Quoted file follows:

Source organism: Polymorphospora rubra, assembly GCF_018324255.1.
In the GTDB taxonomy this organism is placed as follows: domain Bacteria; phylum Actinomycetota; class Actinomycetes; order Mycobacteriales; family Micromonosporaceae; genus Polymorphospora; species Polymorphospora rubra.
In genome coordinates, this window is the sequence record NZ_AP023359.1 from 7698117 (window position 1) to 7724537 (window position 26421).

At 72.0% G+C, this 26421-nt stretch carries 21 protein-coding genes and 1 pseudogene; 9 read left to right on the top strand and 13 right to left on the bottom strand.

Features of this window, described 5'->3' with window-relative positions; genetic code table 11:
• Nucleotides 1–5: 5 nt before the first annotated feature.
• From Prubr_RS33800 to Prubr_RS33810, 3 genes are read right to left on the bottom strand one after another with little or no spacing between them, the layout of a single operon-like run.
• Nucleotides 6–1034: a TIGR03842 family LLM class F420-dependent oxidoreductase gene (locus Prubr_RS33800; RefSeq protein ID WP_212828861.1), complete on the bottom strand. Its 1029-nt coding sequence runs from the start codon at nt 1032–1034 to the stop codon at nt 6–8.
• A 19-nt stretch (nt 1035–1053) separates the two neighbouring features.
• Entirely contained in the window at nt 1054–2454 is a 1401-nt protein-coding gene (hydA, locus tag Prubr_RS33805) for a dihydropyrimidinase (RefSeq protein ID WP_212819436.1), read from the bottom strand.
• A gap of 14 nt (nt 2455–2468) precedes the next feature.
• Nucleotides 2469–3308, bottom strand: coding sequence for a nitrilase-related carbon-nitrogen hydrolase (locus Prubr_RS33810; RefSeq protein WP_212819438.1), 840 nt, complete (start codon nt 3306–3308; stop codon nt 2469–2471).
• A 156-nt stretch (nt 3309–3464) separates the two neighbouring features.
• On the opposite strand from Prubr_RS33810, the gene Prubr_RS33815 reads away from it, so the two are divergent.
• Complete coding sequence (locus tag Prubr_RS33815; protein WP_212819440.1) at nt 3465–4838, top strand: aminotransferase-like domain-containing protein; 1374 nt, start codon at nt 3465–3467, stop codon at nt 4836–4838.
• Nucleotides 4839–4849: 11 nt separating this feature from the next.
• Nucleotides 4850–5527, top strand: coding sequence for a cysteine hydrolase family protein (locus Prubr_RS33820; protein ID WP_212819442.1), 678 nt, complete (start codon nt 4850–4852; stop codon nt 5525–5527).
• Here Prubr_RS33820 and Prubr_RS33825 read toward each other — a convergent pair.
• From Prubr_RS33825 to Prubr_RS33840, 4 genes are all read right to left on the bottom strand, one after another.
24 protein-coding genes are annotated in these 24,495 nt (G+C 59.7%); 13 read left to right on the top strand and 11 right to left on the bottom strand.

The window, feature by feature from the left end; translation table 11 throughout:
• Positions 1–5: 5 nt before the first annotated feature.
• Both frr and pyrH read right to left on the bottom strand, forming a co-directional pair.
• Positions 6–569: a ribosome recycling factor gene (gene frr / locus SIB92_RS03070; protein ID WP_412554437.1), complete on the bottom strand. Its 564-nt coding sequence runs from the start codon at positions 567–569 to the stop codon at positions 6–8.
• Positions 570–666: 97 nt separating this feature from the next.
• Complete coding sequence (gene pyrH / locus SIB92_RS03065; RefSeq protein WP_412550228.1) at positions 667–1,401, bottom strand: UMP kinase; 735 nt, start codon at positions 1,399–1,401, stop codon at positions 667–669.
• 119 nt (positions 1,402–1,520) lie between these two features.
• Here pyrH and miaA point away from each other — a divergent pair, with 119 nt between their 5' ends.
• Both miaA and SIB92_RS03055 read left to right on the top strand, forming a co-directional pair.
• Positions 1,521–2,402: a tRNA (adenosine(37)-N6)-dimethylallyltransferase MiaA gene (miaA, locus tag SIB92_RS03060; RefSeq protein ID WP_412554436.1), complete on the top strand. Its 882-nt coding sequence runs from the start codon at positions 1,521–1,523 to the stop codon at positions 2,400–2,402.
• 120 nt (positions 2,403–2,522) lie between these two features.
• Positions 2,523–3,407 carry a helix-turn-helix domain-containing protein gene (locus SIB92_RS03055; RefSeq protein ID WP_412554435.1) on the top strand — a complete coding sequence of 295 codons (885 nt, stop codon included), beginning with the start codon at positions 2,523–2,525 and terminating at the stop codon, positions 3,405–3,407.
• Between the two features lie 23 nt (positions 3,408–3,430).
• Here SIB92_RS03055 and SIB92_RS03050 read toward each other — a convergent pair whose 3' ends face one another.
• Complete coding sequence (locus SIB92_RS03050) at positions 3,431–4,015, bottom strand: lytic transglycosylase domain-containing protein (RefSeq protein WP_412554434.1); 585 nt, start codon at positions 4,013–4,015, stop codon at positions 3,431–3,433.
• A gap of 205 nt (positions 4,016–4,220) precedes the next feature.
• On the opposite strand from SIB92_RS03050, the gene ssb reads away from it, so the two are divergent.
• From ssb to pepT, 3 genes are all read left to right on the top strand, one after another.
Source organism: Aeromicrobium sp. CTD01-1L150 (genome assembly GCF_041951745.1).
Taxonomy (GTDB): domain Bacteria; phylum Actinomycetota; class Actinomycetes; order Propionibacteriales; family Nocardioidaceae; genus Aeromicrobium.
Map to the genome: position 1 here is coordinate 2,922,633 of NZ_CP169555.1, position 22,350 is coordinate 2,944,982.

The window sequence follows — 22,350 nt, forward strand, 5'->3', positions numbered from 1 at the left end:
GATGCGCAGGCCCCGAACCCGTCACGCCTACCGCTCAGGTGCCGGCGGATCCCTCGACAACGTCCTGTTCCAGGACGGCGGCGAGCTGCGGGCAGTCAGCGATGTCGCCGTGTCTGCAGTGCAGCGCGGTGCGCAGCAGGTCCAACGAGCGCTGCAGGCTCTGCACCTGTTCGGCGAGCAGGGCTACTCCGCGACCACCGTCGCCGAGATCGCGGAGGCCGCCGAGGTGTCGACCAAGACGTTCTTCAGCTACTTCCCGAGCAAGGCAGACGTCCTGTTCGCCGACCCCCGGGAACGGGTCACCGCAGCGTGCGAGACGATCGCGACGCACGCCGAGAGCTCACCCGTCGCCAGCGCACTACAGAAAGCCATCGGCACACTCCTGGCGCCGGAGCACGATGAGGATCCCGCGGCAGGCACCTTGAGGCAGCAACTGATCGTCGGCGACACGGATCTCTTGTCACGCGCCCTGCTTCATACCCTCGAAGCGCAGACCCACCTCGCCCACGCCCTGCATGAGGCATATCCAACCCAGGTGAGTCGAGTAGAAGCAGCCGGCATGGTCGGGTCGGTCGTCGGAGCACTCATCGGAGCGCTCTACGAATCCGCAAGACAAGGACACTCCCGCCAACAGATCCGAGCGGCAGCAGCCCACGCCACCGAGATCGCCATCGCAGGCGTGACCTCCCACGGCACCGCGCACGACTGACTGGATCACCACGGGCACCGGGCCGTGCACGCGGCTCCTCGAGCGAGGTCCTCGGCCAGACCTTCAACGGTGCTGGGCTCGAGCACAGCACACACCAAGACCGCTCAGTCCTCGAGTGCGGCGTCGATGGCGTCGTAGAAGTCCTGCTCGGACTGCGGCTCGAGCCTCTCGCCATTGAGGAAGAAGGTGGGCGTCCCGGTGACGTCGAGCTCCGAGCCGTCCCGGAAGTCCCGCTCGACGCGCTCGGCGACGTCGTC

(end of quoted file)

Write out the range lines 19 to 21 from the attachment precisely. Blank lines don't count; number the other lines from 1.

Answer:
• From Prubr_RS33825 to Prubr_RS33840, 4 genes are all read right to left on the bottom strand, one after another.
24 protein-coding genes are annotated in these 24,495 nt (G+C 59.7%); 13 read left to right on the top strand and 11 right to left on the bottom strand.

The window, feature by feature from the left end; translation table 11 throughout: